Dr Gandolfo’s research currently focuses on the role of third-party religious actors in the promotion of peace and the fomentation of conflict in Palestine/Israel. In particular, the study explores the religio-political exchanges that are occurring within and across the region and the role of Christianity in the promotion of non-violence and inter-faith cohesion in the West Bank.

In doing so, it endeavours to understand the ways in which different approaches to interpretation of faith texts impact on the promotion and negation of peace and to expand the understanding of the Palestine-Israel conflict beyond the existing ethno-nationalist discourse – what role can third-party religious actors play in the promotion of peace? How do their actions affect local Palestinian communities? Moreover, can third-party religious actors assume a role in the promotion/negation of peace and cohesion?

Lastly, the project seeks to facilitate a wider discussion on the role of faith in society and in conflict resolution in Palestine/Israel, with a particular focus on the role of external international religious and human rights organizations.

Professor Bernadette Hayes

Professor Bernadette C. Hayes’s research focuses on societies emerging from conflict. An expert on Northern Ireland, her main areas of expertise include victims’ issues, religious and ethnonational identity, gender, as well as the role of socio-political institutions, such as the educational system, in ameliorating or exacerbating conflict.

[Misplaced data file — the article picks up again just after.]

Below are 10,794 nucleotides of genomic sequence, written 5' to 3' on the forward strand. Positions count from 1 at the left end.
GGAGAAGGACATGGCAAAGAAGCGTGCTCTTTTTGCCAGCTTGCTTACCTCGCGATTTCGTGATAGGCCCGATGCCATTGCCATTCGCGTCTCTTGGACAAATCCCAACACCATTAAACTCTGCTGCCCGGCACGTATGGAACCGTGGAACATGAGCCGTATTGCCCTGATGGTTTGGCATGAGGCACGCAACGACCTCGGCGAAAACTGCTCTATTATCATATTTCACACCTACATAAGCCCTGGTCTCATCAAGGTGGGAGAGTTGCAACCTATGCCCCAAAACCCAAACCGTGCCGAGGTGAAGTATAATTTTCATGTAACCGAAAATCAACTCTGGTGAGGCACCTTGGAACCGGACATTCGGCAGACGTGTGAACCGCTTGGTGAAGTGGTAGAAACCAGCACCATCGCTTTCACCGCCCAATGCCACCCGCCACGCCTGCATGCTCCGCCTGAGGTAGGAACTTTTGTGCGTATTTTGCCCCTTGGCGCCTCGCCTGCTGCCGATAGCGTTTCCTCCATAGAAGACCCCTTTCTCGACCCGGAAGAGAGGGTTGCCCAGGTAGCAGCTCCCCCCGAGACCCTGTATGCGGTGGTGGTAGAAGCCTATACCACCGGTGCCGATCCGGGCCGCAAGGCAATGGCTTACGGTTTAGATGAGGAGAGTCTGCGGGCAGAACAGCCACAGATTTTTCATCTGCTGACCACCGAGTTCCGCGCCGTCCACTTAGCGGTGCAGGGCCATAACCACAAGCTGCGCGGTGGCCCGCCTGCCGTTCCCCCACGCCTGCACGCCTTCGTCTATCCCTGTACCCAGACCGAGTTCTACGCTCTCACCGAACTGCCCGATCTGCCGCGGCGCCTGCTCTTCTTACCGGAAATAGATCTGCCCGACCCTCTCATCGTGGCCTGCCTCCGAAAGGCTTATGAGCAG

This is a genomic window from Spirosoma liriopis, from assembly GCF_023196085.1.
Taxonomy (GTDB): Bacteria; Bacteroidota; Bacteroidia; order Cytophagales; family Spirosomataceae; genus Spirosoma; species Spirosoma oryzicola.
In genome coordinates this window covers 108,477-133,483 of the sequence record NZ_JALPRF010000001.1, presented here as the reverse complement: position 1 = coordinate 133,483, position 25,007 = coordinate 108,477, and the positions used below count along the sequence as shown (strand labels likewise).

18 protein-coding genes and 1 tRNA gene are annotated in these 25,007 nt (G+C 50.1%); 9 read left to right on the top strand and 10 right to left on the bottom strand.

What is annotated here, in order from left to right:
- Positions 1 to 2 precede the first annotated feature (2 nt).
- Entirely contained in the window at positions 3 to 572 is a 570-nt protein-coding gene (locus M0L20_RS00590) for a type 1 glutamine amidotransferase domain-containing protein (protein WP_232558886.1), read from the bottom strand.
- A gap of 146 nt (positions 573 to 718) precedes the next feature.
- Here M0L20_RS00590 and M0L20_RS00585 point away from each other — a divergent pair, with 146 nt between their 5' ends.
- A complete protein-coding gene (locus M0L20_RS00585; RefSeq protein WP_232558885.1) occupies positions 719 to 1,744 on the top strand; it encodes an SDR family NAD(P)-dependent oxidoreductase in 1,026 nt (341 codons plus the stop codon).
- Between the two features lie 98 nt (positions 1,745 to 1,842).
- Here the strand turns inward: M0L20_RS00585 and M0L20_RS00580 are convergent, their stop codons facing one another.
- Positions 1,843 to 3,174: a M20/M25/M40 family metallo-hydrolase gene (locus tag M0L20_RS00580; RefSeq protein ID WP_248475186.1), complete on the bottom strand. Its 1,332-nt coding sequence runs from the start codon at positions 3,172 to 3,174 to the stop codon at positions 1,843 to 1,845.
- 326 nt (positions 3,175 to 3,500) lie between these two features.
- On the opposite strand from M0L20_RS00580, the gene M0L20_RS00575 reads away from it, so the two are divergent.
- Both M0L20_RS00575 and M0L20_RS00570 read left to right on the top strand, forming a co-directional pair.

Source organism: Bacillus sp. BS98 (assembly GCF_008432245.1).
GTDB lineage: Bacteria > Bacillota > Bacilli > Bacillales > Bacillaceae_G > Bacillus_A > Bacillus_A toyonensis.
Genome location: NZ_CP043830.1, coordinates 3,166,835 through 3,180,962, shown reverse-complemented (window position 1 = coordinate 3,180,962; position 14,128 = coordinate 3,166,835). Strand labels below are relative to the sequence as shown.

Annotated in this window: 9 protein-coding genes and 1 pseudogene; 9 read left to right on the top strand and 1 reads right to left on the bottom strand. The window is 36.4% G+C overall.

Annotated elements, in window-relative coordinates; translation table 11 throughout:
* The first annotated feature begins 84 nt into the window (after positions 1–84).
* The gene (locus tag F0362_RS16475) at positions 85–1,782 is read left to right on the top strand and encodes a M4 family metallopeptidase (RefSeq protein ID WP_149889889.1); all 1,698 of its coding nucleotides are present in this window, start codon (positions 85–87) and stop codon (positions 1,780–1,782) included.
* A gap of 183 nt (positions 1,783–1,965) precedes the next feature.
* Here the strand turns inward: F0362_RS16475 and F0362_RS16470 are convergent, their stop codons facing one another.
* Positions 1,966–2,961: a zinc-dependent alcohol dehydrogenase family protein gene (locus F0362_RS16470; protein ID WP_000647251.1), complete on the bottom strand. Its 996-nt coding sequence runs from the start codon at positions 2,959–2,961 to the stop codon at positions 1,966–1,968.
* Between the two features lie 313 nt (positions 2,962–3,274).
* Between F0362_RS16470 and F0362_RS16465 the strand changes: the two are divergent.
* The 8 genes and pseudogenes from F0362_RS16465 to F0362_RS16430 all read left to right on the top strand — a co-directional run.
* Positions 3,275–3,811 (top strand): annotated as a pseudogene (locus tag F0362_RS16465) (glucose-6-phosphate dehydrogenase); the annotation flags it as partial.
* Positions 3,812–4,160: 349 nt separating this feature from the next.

In collaboration with Professor John Brewer (Queen’s University of Belfast), Professor Hayes is currently completing a Leverhulme Trust-funded project – Compromise After Conflict – which focuses on the role of compromise as a mechanism for conflict resolution in Northern Ireland, Sri Lanka and South Africa.

Dr. Joanne McEvoy

Much of Dr McEvoy’s research focuses on the institutional prescriptions for generating inter-group compromise and accommodation in post-conflict societies.

She has a particular interest in the operation of power-sharing democracy and has considerable fieldwork experience of power-sharing in Northern Ireland, Bosnia-Herzegovina and Macedonia.

She is also interested in the role of external actors (the UN, EU, and key states) in incentivising power-sharing as part of a peace settlement.

More broadly, Dr McEvoy has undertaken a Leverhulme Trust-funded project on the cooperation among international organisations (the EU, Council of Europe and the OSCE) in the promotion of minority rights in multi-ethnic states.

This focus on the role of international organisations in conflict resolution has led to a more recent project (funded by the Carnegie Trust for the Universities of Scotland) on the cooperation between the UN and the EU in liberal peacebuilding.

Finally, Dr McEvoy is presently researching the question of legitimacy in peacebuilding – how international organisations seek to legitimate their peace operations, and whether and how power-sharing arrangements might have enhanced legitimacy credentials.

Dr. Gearoid Millar

Dr. Millar is currently in the middle of a project studying the local experiences of a large European bio-ethanol project in the rural north of Sierra Leone.

This large FDI project has leased 40,000 hectares of land on which approximately 25,000 people live in 90 small villages.

The project has had significant effects on many of these villages and Dr. Millar’s work is primarily engaged in exploring if these effects are experienced positively or negatively by local individuals and communities and whether they will serve to stabilize peace or act to promote new conflicts.

The project started with six months of fieldwork in 2012 and will continue with additional shorter fieldwork trips in 2013 and 2014 to conduct additional interviews.

Dr. Millar is currently writing a number of articles based on the initial 2012 data collection and will complete a book manuscript from all three years of data when the project is completed in 2015.